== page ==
The Financial Conduct Authority (FCA) has proposed the introduction of a duty on asset managers to disclose aggregate transaction costs to pension schemes that invest in their funds.
In a new set of rules aimed at standardising the disclosure of transaction costs incurred by pension investments, the FCA also suggested asset managers should provide a breakdown of transaction costs on request.
It said the breakdown should be separated into categories of identifiable costs, which could include specific charges like taxes and securities lending fees.
The FCA said the proposed new rules - open for consultation until 4 January 2017 - will deliver a high degree of consistency in how transaction costs are reported, and will give governance bodies confidence information presented to them contains a comprehensive assessment of fees.
Currently, independent governance committees (IGCs) and trustees are required to request and report on transactions costs as far as they are able, but asset managers are not required to provide full disclosure of these charges in a standardised form.
Christopher Woolard (pictured), executive director of strategy and competition at the FCA said: "IGCs are already seeking to make pension schemes work better for their members. The proposals we are announcing today will allow IGCs to see fully the transaction costs that their funds pay and enable them to make better decisions about how they get value for money for their members.
"To ensure consistency across the market, the FCA also proposes that the calculation uses a methodology for evaluating transaction costs, called the slippage cost. This compares the price at which a transaction was actually executed with the price when the order to transact entered the market. The time an order enters the market should be captured by an order management system and this time can then be used to identify the price of the asset.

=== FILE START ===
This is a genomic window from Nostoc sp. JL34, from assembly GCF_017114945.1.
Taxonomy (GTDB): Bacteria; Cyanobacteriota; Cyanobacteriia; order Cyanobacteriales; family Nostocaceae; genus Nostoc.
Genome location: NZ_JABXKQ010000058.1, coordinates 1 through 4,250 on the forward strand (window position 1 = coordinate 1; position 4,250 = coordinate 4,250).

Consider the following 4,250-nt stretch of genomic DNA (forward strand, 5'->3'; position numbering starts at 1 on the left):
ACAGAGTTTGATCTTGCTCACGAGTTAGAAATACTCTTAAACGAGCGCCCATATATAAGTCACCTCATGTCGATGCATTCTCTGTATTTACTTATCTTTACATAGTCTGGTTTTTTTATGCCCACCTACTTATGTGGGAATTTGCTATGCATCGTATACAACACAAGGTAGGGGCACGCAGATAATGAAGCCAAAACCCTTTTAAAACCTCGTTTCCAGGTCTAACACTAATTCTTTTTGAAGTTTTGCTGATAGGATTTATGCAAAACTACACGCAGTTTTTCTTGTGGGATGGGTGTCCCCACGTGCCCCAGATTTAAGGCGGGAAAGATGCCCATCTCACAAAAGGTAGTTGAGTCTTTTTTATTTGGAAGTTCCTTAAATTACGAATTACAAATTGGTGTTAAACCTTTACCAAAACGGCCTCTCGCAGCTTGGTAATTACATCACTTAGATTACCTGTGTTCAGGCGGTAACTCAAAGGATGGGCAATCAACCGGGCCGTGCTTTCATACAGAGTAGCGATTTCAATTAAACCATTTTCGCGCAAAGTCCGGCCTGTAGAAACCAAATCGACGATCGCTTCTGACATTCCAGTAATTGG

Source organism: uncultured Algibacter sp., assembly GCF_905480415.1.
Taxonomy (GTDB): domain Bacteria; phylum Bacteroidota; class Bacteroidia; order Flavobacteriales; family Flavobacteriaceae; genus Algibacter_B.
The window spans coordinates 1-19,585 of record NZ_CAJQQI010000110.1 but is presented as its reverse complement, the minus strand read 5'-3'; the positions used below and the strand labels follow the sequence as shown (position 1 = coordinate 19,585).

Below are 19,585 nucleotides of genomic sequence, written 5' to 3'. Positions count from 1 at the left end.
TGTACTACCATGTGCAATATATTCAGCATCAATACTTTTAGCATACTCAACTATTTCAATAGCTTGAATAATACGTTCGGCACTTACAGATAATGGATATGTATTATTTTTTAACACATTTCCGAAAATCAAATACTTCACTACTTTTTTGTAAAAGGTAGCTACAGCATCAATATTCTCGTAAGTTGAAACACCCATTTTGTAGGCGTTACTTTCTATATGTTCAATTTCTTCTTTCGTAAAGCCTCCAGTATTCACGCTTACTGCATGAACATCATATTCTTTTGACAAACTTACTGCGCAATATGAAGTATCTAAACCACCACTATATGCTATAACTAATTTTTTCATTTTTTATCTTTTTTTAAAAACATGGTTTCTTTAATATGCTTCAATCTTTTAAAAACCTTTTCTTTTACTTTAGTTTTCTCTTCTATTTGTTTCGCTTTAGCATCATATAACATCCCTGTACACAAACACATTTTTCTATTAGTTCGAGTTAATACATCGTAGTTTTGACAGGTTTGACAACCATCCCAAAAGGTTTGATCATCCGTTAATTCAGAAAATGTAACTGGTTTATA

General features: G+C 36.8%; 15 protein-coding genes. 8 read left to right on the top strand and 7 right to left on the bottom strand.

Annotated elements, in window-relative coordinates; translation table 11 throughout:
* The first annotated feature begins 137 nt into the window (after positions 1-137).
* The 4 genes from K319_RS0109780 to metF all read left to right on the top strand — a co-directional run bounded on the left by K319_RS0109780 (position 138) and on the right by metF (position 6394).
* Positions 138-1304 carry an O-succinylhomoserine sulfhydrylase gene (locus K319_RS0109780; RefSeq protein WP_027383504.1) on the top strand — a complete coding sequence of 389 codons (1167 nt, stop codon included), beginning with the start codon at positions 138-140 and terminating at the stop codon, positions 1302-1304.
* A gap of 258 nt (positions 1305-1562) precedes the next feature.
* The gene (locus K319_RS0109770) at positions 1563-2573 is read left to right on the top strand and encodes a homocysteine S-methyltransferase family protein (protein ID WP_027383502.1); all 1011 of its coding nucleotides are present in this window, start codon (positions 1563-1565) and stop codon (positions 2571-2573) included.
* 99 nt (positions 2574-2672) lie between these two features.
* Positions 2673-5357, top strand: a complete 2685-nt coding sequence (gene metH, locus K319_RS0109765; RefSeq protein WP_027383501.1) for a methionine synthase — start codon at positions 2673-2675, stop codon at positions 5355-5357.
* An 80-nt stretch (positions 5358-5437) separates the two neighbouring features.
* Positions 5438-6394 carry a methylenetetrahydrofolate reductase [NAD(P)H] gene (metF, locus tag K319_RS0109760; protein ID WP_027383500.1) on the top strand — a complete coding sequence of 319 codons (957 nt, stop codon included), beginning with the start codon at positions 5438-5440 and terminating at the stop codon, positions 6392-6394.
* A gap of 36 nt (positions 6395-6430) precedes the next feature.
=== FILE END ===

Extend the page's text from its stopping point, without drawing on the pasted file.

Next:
"Firms who are unable to provide transaction cost information for all of the assets in a scheme will have to disclose this clearly to the governance body with an explanation of why it has not been possible to provide the information."
The Pensions Regulator (TPR) has substantially increased the usage of its powers against trustees – posting a sharp rise in the use of formal information gathering powers and High Court production orders during the three months to the end of September....
The Pension Schemes Bill has completed its third reading, crossing its latest hurdle in the House of Commons.
An amendment to the Pensions Schemes Bill which would have seen people given a pre-booked Pension Wise appointment ahead of accessing their retirement savings has been defeated.
A proposal to ensure savers receive a Pension Wise appointment prior to accessing their retirement pot has received cross-party support in parliament, while Labour seeks net-zero pensions by 2050.
Pension scams are not just about the money lost, but the lives devastated, says Nicola Parish, so the industry must unite to defeat this scourge.